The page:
Bosch eventually meets Rachel Walling at a surreal dig site in the Nevada desert, where six bodies are buried near a boat. The find isn’t accidental: The Poet is up to his usual games, leaving just enough clues to make the chase exciting. A small town where brothels outnumber convenience stores is next on their tour of Poet clues. Then, inexorably, it’s back to Los Angeles, where Connelly pulls out all the stops in staging a rain-drenched climax in the torrential waters of a flooded Los Angeles River. A twist in the epilogue can be read as a callback to a similar kick at the end of Bosch/McCaleb’s previous joint investigation in A Darkness More Than Light.
Along the way, there are the expected number of complications for Bosch. Bosch tumultuous personal life has always been less convincing than his investigations, and The Narrows is no exception to the rule. Given his past romantic history, it’s not a surprise if he manages to screw up again with his ex-wife, and get close to Walling a few pages later.
But once the big-budget theatrics of the climax are done, what’s left? For all of its fan-pleasing goodness, The Narrows does feel like a let-down. It doesn’t have the standalone heft of The Poet. It requires a pretty thorough knowledge of the Connellyverse. Bosch himself easily overshadows Walling, leaving little for her to do except react to both Bosch and the Poet. The antagonist himself feels lightweight, a serviceable villain fit to be bashed around by Bosch. Even if the separate pieces are crafted as carefully as ever, the patches and joints required to fix everything together threaten the impact of the work as a whole. What worked so well in A Darkness More Than Night was the contrast between two detectives, a partnership that could only end with both of them realizing they wouldn’t be able to work together again. The Narrows retreads the same territory, but also belies it by a bit of posthumous hand-off. Yet it doesn’t offer a strong enough rationale for Bosch and Walling to do business together, let alone tackle the fleeing Poet.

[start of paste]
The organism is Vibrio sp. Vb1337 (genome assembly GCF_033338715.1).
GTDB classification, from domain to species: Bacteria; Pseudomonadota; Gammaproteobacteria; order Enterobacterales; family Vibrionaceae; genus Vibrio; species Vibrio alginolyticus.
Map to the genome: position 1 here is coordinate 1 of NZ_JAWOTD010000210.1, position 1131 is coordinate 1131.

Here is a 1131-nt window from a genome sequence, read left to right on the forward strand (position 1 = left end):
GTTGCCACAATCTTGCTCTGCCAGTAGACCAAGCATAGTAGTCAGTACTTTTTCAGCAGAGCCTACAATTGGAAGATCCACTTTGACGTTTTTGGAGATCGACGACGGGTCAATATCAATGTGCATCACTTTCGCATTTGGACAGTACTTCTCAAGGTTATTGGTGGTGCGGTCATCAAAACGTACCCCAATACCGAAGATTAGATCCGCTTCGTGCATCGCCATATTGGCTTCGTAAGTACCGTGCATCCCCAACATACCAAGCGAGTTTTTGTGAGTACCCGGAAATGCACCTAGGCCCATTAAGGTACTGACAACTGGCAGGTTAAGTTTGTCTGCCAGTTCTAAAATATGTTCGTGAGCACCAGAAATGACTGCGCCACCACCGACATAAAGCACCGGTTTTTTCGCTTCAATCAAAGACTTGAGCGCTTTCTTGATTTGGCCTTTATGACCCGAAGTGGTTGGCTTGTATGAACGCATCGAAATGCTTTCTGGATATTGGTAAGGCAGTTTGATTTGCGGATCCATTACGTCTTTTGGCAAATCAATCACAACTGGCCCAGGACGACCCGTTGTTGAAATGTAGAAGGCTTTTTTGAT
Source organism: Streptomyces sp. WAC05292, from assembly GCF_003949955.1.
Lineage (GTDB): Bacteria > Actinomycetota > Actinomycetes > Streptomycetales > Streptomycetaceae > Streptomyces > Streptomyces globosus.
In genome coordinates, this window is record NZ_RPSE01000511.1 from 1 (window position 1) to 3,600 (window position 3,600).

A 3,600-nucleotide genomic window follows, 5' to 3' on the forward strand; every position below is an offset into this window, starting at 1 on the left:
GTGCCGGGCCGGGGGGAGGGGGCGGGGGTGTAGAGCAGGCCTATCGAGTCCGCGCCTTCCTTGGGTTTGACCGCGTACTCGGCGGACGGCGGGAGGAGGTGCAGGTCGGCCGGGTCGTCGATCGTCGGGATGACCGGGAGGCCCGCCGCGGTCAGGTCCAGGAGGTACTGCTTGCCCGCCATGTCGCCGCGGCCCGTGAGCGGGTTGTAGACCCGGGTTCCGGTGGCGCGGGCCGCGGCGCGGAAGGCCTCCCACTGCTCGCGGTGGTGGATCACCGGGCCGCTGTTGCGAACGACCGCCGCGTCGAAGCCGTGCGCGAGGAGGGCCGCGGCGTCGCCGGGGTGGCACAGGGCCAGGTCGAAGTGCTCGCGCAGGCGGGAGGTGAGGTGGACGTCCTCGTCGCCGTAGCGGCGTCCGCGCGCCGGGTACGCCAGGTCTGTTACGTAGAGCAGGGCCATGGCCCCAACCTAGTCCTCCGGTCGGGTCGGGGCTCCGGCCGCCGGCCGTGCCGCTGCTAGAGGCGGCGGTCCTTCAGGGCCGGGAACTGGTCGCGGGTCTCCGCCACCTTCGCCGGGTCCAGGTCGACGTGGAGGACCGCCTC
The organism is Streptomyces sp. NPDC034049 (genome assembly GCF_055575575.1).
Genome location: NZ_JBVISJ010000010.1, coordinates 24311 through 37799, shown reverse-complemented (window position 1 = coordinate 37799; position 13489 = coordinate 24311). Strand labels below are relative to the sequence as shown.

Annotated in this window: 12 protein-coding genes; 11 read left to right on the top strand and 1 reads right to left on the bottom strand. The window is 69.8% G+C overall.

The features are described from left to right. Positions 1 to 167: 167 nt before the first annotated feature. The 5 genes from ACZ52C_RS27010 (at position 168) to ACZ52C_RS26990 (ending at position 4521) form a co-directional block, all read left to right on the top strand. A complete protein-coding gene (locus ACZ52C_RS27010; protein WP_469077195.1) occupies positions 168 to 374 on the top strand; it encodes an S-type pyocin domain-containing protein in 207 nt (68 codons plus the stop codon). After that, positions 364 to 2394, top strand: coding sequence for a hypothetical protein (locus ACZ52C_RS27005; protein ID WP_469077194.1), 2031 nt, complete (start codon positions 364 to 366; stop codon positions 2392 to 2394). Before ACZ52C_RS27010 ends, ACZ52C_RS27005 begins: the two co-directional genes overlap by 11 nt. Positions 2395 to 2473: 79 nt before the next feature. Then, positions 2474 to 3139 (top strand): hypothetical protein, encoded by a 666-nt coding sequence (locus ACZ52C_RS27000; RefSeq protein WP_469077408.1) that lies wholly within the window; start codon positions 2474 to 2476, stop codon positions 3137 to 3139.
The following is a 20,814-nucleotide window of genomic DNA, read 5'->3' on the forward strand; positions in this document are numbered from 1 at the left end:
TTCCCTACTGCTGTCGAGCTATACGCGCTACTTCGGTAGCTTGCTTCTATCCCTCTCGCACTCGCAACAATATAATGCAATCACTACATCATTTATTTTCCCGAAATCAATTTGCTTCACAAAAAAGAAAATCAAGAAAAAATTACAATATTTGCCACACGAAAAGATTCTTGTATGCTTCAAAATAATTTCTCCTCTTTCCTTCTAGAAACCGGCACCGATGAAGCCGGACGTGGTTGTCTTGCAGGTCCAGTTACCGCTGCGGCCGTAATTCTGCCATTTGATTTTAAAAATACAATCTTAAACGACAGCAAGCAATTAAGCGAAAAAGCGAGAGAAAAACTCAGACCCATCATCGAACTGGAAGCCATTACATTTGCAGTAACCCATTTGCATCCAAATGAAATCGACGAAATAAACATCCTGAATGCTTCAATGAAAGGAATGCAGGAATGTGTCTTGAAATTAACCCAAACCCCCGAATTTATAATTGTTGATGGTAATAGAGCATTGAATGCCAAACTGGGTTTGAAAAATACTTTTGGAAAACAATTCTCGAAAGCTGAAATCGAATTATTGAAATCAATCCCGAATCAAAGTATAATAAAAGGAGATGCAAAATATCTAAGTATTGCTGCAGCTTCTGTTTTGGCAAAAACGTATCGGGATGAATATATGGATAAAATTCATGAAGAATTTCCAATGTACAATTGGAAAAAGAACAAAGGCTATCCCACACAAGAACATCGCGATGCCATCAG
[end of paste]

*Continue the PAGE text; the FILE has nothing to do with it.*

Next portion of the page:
In interviews, Connelly has said that The Narrows was written partly to conclude dangling threads, partly to conclusively settle the fate of The Poet and partly -we presume- to mark the end of Terry McCaleb’s arc as a character. But like many ageing authors, Connelly’s desire to link his entire universe together may prove to be more self-indulgent than worthwhile.
But even hobbled by its predecessors, The Narrows is still a better read than most crime thrillers on the market today. Connelly’s writing remains sharp and his eye for procedural details is as fascinating as ever. Since Bosch allows himself to be talked back into more LAPD work during the course of the novel, there’s no reason to believe that the next book won’t be a return to form.